Tuesday, November 24, 2009

Boston to Burton (sort of)

As you can see from the October 2009 water report, Boston city water is incredibly soft, meaning it is relatively low in dissolved minerals and ions. The softness is due to the fact that Boston city water is derived mainly from the ~39 square mile Quabbin reservoir, a man-made body of water mainly fed by the Swift River. Where there are seasonal vagaries in the water profile, reading several reports tells me the water profile stays generally within a fairly tight (and very soft) range.

Without going in to any detail about the history behind the damming and relocating of 4 towns to create the reservoir, lets get down to its relative importance to brewing beer in my Brookline condo...as I mentioned, the take home message here: there's hardly any dissolved minerals.

For those unfamiliar with the ug/L vs. ppm units, simply divide the ug/L by 1000 to arrive at ppm.

For example, in the October report, there are 4190 ug/L of Calcium ions present.
That means ~4.2ppm Ca+.

The sulfate content is represented in mg/L, which are actually equivalent to ppm, so make sure you are paying attention to the units in your particular water report.
That's reading at 6.4 ppm SO4.

Historic and storied breweries achieved success and notoriety and defined their particular brewing styles around not only their ability to source quality ingredients, develop brewing techniques and engineering, but also largely based on their indigenous water supplies. For example, over history, Burton breweries featured beers with crisp, snappy dry and hoppy bitterness and near-rocky/minerally backbone. That's the short version of the story...the extended version includes additional practices that takes their too-hard water down a few notches.

We can take the two previously mentioned Boston city water ion concentration readings and compare it to the notably mineral laden (and brewing historically relevant) water from Burton on Trent in the UK.
That water rings in at 295ppm Ca+ and 725ppm SO4.

I won't go in to the impact of mineral content in the mash or the flavor and mouthfeel in the finished beer, other than to say it is incredibly important and often overlooked. After reading a bit about water chemistry/mineral ion impact on beer, I find it a common theme for homebrewers to shrug their shoulders and say 'well, if your water is good to drink, then its good to brew with' This is mostly true for most water sources in the US, in that they are generally much more mineral ion rich than Boston's. There's also major concerns of OD'ing if you start blindly adding salts to your brewing liquor, possibly taking an otherwise perfectly good beer to a salty or harshly astringent mess.

Lets jump back to what this has to do with brewing my beer at home...essentially, I'm starting with a near blank water-slate. While its not quite distilled water (which is created by heating water in to a gaseous state, which leaves dissolved minerals behind, then condensing vapor back in to a liquid phase water free of any of those dissolved minerals), Boston water is just about as soft as any municipal water supply out there.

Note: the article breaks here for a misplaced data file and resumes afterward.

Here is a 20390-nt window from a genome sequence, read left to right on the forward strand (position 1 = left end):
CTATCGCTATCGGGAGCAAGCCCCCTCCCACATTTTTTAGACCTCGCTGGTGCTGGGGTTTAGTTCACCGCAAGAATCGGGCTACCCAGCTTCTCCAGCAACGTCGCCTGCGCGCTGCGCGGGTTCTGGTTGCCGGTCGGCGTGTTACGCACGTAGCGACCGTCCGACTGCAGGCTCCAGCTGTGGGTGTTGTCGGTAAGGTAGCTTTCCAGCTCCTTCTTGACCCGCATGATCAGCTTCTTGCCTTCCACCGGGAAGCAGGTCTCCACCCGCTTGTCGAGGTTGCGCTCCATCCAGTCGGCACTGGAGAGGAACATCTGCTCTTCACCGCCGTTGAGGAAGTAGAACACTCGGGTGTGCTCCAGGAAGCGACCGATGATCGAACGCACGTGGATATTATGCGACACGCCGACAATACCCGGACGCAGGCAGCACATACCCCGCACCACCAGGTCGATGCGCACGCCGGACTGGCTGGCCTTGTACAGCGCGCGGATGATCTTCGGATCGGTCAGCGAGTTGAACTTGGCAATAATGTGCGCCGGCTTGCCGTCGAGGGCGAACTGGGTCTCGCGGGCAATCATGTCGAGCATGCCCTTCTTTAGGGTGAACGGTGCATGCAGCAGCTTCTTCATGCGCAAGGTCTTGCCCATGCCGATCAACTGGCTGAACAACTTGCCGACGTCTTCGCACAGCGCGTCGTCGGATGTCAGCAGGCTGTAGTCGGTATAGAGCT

So, if I want to create a crisp and hoppy american pale ale or double IPA, I knew I'd have to get some of those minerals in to the water. Thankfully, the brewing software I use has a water profile tool that helps me to accurately achieve just that.

You start by entering your current water supply, called 'Base Water' in to the system, and setting the target water profile. I used a recent Boston water report to set my Base Water values awhile back, and you'll notice they don't match up exactly with the October report. Doesn't matter much, as these seasonal differences aren't very large from an absolute sense, and since I'm not trying to engineer a perfect match to a target profile, I'm not too concerned about exact figures. Plus, the October report is already old news if I'm going to be brewing in November. This reality may be vastly different in your city, so please do a review of a relatively large sampling of water reports to see what your seasonal variances look like.

Anyway, Beersmith comes preloaded with several historic water profiles, including Burton on Trent. The software automatically calculates the impact of the addition of common brewing salts (ie. gypsum, calcium choride, sodium bicarbonate, etc.) on a specific volume of water, allowing you to quickly understand the impact of those additions. I gather from reading others' experiences that the BOT water actually tends to be almost excessively hard, so I stayed well below the target profiles during my first full-on brewing water tinkering when I brewed Leon.
I actually just bottled Leon last night, and my initial impressions of the beer are downright amazing. It would be very informative to have a non-amended water beer with the same recipe to sample side by side, but I feel confident in my ability to perceive if the flavor and mouthfeel are where I would like it to be.

Full tasting notes + pictures around the holidays, when Leon should really be hitting his stride. That reminds me, I'll have to get cranking on pig-themed label too.

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